According to Matthew Jesus was moved by compassion and put His hands on his eyes (Matt. 20:34) and Mark tells that Jesus said, “Your faith has healed you.” There is a double meaning occurring. When Jesus used the word “healed” He used the Greek verb sozo which is the common word for salvation in the New Testament. He could have used another word (iaomai) for healed that is more specific for physical healing, but he didn’t. There was something deeper happening here beyond a physical healing. Jesus was saying “Your faith in Me has healed you, has saved you, has rescued you. What has happened physically to you, has also happened spiritually to you.” Bartimaeus was saved from his blindness, but he was also saved from his sin. This reminds me of when Jesus healed the crippled man and forgiving him of his sins at the same time (Mark 2:1-12). The physical healing was a demonstration of the cripple man’s spiritual healing. A similar thing has happened to Bartimaeus.[iii]
Faith saves. Bartimaeus is an illustration of how Jesus does the saving. We do the asking, He does the saving. Faith alone in Christ saves.
- In Acts 16:31, Paul said, “Believe in the Lord Jesus and you will be saved” (NLT). Faith saves. Faith rescues. Faith heals you of your spiritual darkness.
- Paul also said in Ephesians 2:8, “For you are saved by grace through faith, and this is not from yourselves; it is God’s gift—9 not from works, so that no one can boast” (vs. 2-9, CSB). Faith in Christ saves. You are not saved by being good, being baptized, or simply saying the sinner’s prayer. It is by faith you are rescued. Faith heals you of your spiritual darkness.
- Peter echoed this truth when he said in 1 Peter 1:8, “You love him even though you have never seen him. Though you do not see him now, you trust him; and you rejoice with a glorious, inexpressible joy.9 The reward for trusting him will be the salvation of your souls” (vs. 8-9, NLT). The reward for having faith in Christ is salvation. Salvation is not the reward of being good. Salvation is not the reward of having your good outweigh your bad. Salvation is the reward of faith.
Faith saves. Faith rescues. Faith delivers you from the kingdom of darkness.
Number seven, faith follows. Bartimaeus went from being a beggar to a believer. He can say, “I once was blind, but now I see.” He went from darkness to light. He went from sitting to being sent. At the end of verse 52, Mark points out, and he followed Jesus down the road.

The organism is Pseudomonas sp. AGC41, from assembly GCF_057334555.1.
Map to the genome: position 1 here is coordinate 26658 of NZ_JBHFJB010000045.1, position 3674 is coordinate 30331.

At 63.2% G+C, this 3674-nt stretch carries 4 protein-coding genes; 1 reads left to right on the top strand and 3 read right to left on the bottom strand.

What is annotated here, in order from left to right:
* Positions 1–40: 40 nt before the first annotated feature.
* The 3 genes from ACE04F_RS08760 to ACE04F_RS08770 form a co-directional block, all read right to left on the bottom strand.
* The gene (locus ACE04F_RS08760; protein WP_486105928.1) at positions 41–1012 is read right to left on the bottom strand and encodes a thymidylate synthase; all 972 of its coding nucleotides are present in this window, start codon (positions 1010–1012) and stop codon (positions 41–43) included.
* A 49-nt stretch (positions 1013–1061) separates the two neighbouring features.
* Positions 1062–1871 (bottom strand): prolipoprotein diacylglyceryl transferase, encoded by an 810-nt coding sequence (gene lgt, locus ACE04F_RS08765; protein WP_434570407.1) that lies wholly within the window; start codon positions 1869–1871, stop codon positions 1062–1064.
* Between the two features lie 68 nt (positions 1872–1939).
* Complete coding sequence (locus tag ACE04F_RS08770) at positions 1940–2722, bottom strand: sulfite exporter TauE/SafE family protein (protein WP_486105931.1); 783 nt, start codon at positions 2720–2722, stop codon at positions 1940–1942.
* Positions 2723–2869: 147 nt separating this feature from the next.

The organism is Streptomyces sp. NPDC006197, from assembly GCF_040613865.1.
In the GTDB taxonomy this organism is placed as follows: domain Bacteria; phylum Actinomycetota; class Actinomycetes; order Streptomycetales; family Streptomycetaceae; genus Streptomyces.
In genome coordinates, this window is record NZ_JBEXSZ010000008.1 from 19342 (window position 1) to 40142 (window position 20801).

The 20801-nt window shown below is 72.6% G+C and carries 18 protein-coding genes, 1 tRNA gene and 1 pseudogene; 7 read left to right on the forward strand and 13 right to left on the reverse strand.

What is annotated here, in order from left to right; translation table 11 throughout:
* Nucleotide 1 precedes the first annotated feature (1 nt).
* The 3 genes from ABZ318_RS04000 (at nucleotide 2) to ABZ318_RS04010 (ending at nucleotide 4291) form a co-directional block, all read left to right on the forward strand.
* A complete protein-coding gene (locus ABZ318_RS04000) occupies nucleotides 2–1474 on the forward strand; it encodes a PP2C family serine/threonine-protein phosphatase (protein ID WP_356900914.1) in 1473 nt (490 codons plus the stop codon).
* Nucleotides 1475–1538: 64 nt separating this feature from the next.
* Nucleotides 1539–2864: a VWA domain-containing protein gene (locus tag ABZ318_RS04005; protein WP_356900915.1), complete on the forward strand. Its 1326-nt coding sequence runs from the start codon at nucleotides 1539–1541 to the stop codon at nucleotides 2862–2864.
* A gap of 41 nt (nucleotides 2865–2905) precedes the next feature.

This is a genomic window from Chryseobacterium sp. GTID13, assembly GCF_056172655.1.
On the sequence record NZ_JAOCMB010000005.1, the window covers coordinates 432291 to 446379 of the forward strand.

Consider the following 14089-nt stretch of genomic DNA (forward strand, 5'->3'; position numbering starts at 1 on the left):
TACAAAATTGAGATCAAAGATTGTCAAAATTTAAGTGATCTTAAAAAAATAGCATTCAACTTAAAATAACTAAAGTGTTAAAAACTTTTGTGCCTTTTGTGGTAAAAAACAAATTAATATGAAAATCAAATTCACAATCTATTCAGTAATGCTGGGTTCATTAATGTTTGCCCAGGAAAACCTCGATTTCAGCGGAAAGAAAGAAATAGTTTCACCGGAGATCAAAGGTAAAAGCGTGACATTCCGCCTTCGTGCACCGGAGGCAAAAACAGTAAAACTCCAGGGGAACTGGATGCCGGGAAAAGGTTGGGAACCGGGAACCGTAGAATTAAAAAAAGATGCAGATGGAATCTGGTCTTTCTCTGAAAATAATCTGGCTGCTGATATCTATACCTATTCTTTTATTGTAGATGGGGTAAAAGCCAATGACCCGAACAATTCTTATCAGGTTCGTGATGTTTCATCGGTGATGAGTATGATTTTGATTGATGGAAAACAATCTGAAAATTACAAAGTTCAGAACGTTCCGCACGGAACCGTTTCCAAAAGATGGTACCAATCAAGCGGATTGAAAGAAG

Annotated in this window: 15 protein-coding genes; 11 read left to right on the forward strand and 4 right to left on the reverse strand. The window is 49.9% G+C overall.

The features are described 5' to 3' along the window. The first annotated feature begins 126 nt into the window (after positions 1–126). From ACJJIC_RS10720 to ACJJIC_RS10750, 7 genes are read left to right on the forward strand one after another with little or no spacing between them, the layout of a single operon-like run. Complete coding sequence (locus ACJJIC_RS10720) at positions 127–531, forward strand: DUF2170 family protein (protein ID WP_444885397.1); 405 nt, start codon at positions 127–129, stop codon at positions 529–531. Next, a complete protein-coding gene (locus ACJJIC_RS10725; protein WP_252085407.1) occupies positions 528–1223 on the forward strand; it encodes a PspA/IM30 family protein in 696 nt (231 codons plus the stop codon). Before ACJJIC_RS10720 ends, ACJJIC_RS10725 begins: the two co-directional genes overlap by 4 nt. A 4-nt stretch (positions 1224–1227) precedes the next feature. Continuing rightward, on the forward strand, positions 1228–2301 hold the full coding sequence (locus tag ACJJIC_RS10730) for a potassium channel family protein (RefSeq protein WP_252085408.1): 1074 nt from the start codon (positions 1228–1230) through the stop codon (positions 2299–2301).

The word “followed” in the Greek is an ingressive imperfect. It means the subject started something and then continued on with it. Bartimaeus began following Jesus that day and continued for the rest of his life.
What a picture of discipleship. Someone living in darkness gaining their sight because of Jesus and then following Jesus down the road of life.
Throughout the gospel of Mark we have been encouraged over and over to follow Jesus. To leave things behind, take up our cross, and die daily for Jesus. We have seen what it looks like to follow Jesus and fail Jesus. We have also discovered that Jesus is gracious, merciful and committed to our growth. We fail, He teaches, we learn. We fall, He helps us get back up.
When it comes to following Jesus down the road of your life, what actions of faith is God calling you too? Is there something you need to believe? Something you need to leave behind? Something you need to stop doing or start doing?
- Why do you believe God wanted to include this particular encounter with Bartimaeus in His Word?
- What are some general truths we see from this encounter? (example: God hears us when we call out to Him).
- What specific truth or application can you apply to your life from this encounter?
- Of the seven points about faith, which one speaks to you the most and why?
- How does Bartimaeus represent people today? Does he represent you in any way?
- What determines whether Jesus heals someone or not?
- Why do you think the crowd kept telling Bartimaeus to be quiet? How does the crowd today tell believers to be quiet when it comes to Jesus?
- Why do you think Jesus sent some disciples to get Bartimaeus rather than just walk over to him? What lesson is God teaching us through that action?
- What does following Jesus down the road look like in your life?
[i] Compare Bartimaeus’ devotion in casting away his cloak with the rich young ruler, who could not bring himself to cast away anything he owned to gain what he wanted.
[ii] It was the same question He had asked James, John, and Salome in Mark 10:36.
[iii] Instantly the man could see – Imagine how it was for Bartimaeus. Blind at the beginning of Christ’s sentence, he was seeing at the end of it! No surgery! No bandages! No adjustment! Boom – sight! He saw human beings for the first time. But the thing he saw first was the face of Jesus.